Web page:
When I initially started writing the first draft of Intermission I had very little understanding and severely underestimated the current season I am in. Definitely because I literally had no idea that it would look the way it does. I would have never expected that such an intermission would develop and deepen friendships, new and old. That it would be an intense time of learning with a new job and the internship coupled with a senior practicum course. Then in the chaos of things new and thinking all I was doing would not fit or work into my dreams for the future I become passive towards my dreams and the gifts I have. It was not until my friend got promoted to a new position at work that I realized I had become incredibly passive towards my dreams. That I actually just stopped working.
I got so wrapped up in focussing on now that I had forgotten the significance of where I was heading.
I ended up thinking and believing I could not work on designing and creating because there was a sequence of events that needed to happen before I looked to create anything again. That this natural talent I have was not good enough in its current state to move forward. That, even thought this time before leaving for Thailand long term, is the most important part of going. I took this season of pause, as literal as pause could get. That instead of developing and strengthening the skills and broadening the knowledge I have, I began to believe that, because they were not as good as I thought they need to be, I had to wait until someone could do that for me. I had to wait for someone to teach me how to do things the ‘right’ way whether it was ministry or fashion.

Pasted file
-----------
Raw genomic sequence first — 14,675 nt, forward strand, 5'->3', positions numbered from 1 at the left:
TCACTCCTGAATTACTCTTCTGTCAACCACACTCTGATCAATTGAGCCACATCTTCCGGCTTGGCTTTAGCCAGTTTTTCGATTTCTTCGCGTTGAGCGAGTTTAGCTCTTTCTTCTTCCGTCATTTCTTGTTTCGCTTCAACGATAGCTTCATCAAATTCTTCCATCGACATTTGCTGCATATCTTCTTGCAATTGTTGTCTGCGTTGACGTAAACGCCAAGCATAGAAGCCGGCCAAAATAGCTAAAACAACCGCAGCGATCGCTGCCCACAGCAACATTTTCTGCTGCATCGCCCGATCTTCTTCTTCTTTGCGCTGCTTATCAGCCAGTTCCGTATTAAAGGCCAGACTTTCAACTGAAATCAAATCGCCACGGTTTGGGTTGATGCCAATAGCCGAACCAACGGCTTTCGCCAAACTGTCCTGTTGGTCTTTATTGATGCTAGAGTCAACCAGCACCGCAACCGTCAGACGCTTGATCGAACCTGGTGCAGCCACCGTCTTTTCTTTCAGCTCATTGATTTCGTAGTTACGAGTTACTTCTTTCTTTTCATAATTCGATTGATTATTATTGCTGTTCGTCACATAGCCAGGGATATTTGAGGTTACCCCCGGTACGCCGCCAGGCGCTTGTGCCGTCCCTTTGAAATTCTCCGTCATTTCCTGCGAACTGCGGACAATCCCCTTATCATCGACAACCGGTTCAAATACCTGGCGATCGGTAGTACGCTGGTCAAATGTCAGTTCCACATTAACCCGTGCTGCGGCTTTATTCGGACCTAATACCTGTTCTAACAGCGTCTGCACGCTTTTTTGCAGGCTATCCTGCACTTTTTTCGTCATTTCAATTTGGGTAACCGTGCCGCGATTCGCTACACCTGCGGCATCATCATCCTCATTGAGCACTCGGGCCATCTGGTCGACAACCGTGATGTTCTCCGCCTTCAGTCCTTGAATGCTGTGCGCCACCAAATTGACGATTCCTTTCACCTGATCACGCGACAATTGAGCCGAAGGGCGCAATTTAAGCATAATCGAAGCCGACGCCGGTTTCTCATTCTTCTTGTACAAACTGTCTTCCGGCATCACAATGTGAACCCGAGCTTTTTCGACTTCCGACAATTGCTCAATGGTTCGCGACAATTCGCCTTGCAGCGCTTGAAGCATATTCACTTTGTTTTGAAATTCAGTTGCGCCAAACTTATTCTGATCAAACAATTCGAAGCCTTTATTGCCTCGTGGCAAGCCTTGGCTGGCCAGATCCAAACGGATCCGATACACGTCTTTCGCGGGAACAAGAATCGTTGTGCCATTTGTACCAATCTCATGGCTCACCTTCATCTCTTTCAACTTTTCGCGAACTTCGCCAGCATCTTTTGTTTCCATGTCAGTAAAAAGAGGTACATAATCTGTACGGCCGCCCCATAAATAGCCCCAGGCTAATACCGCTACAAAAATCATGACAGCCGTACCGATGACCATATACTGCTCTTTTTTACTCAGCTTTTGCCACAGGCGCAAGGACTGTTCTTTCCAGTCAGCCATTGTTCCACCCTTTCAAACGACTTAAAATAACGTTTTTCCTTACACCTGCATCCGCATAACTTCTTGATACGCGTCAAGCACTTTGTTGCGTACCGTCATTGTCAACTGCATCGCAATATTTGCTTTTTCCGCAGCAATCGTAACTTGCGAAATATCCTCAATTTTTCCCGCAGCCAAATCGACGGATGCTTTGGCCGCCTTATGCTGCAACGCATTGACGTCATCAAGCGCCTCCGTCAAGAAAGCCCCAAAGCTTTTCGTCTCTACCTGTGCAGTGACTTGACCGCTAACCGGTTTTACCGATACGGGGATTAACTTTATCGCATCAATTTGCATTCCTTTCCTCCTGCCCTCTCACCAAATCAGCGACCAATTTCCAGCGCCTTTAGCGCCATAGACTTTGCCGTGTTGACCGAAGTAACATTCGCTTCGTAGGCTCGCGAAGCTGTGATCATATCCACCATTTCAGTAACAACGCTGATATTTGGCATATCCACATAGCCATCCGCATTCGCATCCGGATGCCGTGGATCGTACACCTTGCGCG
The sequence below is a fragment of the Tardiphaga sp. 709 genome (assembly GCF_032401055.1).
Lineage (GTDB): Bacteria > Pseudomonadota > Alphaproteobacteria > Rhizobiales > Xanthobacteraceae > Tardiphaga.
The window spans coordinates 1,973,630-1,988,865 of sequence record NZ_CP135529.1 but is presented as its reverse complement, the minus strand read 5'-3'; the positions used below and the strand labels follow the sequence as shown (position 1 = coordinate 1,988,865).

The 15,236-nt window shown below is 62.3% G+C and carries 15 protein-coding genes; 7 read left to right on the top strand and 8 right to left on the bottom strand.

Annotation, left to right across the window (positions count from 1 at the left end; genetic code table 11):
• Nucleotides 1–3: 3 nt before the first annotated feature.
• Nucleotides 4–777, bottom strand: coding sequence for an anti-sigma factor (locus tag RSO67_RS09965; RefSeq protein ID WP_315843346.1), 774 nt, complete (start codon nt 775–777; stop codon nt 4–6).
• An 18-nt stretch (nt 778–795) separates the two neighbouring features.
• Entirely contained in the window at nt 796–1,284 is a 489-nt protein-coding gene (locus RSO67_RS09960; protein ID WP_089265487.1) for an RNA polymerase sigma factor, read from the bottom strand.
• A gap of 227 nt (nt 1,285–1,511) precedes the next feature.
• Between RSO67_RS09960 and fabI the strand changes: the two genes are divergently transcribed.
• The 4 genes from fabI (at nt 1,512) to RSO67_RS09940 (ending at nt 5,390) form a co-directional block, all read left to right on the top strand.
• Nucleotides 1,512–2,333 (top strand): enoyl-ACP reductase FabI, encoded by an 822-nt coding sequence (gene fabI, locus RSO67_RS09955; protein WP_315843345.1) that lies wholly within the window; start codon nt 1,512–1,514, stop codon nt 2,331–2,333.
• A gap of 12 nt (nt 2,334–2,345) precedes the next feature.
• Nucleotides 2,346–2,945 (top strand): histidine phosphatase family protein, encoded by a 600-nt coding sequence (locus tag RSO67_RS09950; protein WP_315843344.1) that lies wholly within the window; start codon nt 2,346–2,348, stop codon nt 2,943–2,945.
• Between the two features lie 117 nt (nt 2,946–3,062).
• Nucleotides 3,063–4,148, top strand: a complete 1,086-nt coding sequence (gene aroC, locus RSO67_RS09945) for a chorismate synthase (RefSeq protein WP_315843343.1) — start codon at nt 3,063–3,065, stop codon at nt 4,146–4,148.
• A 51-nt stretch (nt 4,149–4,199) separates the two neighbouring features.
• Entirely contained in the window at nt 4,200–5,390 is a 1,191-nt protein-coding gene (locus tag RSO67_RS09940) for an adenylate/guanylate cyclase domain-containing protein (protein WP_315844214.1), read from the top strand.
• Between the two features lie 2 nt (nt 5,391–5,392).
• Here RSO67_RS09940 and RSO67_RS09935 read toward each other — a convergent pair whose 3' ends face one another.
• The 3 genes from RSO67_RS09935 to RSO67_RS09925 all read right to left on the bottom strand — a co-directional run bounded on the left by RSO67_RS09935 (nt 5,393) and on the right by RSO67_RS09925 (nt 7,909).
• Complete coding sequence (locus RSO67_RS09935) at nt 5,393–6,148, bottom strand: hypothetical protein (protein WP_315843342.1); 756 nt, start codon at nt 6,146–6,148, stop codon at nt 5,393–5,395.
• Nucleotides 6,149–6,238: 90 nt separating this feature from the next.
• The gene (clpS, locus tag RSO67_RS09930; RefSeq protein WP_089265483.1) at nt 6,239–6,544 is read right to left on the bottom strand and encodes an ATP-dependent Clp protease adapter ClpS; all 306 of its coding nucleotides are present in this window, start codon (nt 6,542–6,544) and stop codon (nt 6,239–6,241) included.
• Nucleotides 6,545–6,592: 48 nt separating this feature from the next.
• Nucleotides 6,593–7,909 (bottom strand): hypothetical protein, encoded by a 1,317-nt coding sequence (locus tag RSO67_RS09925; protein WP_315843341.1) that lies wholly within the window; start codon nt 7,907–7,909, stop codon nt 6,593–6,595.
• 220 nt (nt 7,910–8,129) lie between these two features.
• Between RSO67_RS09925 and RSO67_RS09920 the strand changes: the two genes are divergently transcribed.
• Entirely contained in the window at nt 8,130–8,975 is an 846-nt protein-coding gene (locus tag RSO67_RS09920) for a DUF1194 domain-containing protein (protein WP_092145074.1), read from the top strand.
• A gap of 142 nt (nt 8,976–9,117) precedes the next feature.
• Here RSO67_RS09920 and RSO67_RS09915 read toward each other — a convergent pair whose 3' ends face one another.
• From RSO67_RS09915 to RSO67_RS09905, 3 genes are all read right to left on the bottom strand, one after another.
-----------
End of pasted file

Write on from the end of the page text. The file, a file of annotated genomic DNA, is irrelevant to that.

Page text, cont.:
Which is where the deep frustration set in. Which then turned into light anger towards everything and everyone. Because I thought I was not getting what I needed and had become passive and was waiting for everything to come to me.
Which is where I believe a lot of us get wrapped up in. We take seasons of waiting, and make them into passive waiting rather than active waiting. We want things to come to us because we are waiting for it. Sort of like waiting for the bus. We sometimes forget that there is still work to be done and work that can be done. Whether that is reading a book, or finding a new passion or a new hobby in the mean time. That we can still grow while we wait. That there is still more to learn while we wait. More to do while we wait.
I had forgotten what it was like to work towards my dream that I could possibly not see happen for another five, ten, forty years. I might not even see it happen, but what I ended up getting caught in was the physical where I was. I was not in Thailand, I was not in bible college that would help in Thailand, I was not in fashion school that would be a huge part of all I do in Thailand. So I got passive and thought I would wait until this all came in the order it would so I could then build on what would come, as it came. Makes sense? I got attached to a timeline. To a plan or a sequence of events and forgot about everything that would fall in between. I stopped paying attention to everything that was in between. I ignored the significance of everything in the in between.
I have realized and recognized that this is the place where dreams fall into a massive pit. A dark pit. With a deceivingly narrow, but wide opening. Where a tiny monster tries to consume dreams until they are gone forever. But it is a tiny monster. Because I do not think dreams die. And something as small as this monster cannot consume something as huge as your dreams. Because why do we talk about dreams we had when we were eight years old? That look like being the princess in the ballet Swan Lake? That look like being a teacher? Or being a fashion designer in Russia?
God does not forget about dreams, not even the ‘smallest’ of dreams, even when we do.
With much love and thanks,